Since today is International Overdose Awareness Day, we wanted to do our part in spreading the word about the important work the Drug Policy Alliance is doing to combat the international epidemic of fatal drug overdoses. The blog below was originally published over at WeedNews.co and is posted here with special permission.
The Drug Policy Alliance has been doing great work to reform drug laws around the world, including cannabis laws, of course. I know firsthand how valuable DPA was to our efforts to legalize cannabis in Oregon and know that they are working extremely hard to pass legalization in California and other states in 2016. While progressive cannabis laws have been shown to reduce the number of opioid overdoses, DPA, led by the great Ethan Nadelmann, are also tackle the broader drug war and are embarking on a comprehensive campaign to prevent overdoses and save lives.
Like too many people, my family has felt the devastating effect of a fatal drug overdose that took the life of a beloved family member at far too young of an age. It is a heartbreak that is unimaginable, especially for parents that have to face life without a child that helped fill their lives with laughter and love. Drug overdoses are preventable and one day, our nation will wise up and treat drug addiction like a health issue instead of a criminal justice issue. So long as drug use is considered criminal, people who need help will remain in the shadows.
The Drug Policy Alliance wants to eliminate the shadows that allow drug overdoses to thrive, all around the globe. While we fight for an end to the prohibitionists policies that fuel the harmful Drug War, there are some common sense policies that can be enacted, such as good samaritan laws and access to naloxone, a drug that can reverse opioid overdoses. No matter your position on drug use, I would hope that we can all come together on this International Overdose Awareness Day, to combat fatal drug overdoses that inflict so much pain on loved ones.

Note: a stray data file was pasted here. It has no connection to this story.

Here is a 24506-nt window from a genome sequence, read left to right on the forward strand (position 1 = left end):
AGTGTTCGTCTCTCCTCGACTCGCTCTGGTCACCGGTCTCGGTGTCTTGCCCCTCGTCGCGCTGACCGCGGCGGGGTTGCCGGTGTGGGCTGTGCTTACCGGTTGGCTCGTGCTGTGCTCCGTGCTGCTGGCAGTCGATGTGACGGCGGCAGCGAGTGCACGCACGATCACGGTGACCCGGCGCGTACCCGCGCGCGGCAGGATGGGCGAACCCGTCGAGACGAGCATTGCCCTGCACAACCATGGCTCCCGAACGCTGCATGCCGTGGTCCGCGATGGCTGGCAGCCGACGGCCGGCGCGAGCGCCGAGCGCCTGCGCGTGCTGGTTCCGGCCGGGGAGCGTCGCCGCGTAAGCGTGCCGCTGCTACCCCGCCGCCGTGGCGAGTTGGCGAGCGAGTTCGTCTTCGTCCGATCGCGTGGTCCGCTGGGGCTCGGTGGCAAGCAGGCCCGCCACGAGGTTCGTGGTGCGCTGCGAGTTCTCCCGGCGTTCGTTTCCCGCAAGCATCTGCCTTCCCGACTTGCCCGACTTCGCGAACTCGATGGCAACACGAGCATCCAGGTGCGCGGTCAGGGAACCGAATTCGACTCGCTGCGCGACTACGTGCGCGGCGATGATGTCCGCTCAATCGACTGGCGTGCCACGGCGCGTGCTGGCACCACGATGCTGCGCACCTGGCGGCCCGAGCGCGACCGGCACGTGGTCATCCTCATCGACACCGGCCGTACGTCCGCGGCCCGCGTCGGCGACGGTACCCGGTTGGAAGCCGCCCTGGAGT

Prevent Overdose, Save LivesAccidental overdose deaths are now the leading cause of accidental death in the United States. We must act.
Drug overdose deaths now exceed those attributable to firearms, homicides or HIV/AIDS. Most of these deaths are preventable, but the “tough on crime” rhetoric of the drug war and the stigma associated with drug use have blocked the widespread adoption of life-saving overdose prevention policies like the distribution of the overdose reversal medication naloxone.
Naloxone is an inexpensive, generic drug that works to reverse an opioid overdose by restoring breath to unconscious overdose victims. It has been used with efficacy and safety in emergency rooms and ambulances in the United States for over forty years.
Add your name and join us in the fight to make the overdose reversal drug naloxone more widely available to those that need it.